O.K., fantasy time is over.
Second-best is to introduce some bright-line rules into this monstrosity. Then Volcker won't be hostage to whichever heavily lobbied regulators happen to be on staff at any given moment.
As it stands, "it's as if we told the banks to stop speeding and required them to have speedometers," said a Congressional official familiar with the rule-making. "But we didn't set the speed limit."
Occupy the S.E.C., a group of reform supporters that wrote a powerful letter about the flaws and proposed remedies of the rule, urges regulators "not to confuse mere complexity for nuance. Simple bright-line rules make the compliance process easier, both for the regulated and for the regulator."
Yes, bright-line rules set up an arms race between the law firms that figure out ways for banks to comply with the letter but not the spirit of the law, and the government cops that are trying to figure them out. That's a race that government can never win outright. But with some enforcement, regulators could prevent the worst risks.
In all their pages of concerns, what is the anti-Volcker crowd most worried about? Nothing convincing.
Banks and their industry groups have mainly argued that the rule would reduce liquidity, or the ease with which a customer can buy or sell an investment. Less liquidity would raise the cost of capital for those seeking it.
Bogus. There is a surfeit of liquidity on Wall Street. It generates fees and short-term gains but little social worth. It's the opposite of useful. It disappears when most needed, as in the "flash crash" of 2010, thus exacerbating collapses.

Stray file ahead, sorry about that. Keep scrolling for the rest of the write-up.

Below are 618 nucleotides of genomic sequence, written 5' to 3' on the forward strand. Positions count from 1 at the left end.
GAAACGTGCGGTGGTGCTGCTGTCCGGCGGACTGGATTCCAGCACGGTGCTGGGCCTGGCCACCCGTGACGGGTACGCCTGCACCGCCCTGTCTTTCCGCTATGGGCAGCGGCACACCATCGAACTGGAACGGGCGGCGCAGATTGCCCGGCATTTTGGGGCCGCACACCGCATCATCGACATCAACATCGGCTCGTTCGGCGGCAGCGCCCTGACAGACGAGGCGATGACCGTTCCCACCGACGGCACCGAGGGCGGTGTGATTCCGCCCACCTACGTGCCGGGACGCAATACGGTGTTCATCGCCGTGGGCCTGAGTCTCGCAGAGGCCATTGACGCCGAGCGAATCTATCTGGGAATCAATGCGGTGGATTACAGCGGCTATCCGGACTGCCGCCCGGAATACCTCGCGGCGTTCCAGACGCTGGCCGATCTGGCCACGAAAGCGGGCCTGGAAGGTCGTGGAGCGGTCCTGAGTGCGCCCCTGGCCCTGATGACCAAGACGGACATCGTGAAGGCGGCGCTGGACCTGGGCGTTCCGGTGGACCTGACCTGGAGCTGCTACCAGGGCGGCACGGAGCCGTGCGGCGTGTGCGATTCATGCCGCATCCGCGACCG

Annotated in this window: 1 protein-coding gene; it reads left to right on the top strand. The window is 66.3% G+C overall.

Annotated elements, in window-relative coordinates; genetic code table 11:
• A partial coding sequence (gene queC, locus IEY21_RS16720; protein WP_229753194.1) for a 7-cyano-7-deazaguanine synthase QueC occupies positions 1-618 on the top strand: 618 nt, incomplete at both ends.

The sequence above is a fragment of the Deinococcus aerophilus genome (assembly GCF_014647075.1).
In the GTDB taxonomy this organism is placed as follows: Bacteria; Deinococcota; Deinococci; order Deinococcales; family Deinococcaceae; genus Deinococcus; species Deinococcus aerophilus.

Trading has risen inexorably in the last couple of decades, but has that resulted in more companies raising cheaper capital? No. Indeed, Professor Thomas Philippon of New York University has found that the financial sector's costs to society have risen, not fallen, in recent decades.
Banks say the rule will hurt their market-making businesses. But as the Occupy letter points out, market-making is a competitive, profitable business. There is no law of nature that requires banks do it.
Regulators could, if they wanted to, ban all market-making by deposit-taking institutions. The Columbia economist Joseph Stiglitz and Robert Johnson of the Roosevelt Institute wrote in their letter to regulators on the rule, "If absolute simplicity is truly what the industry demands, then the regulator should provide that."
Complex structures and high-risk trading should be eliminated, they argue. The rule, they point out, gives the regulators authority to make "any (their emphasis) limitations or restrictions" they want on trading, which includes banning all trading in securities or derivatives.
Despite the decibel level, the banks' case is weak. As Peter Eavis of The New York Times noted on DealBook, the opposition comment letters substitute dire theoretical predictions for specific real-life examples. Surely, the banks have the data. If the data supported their case, why not trot it out?
The reason is that they didn't have to. They won anyway.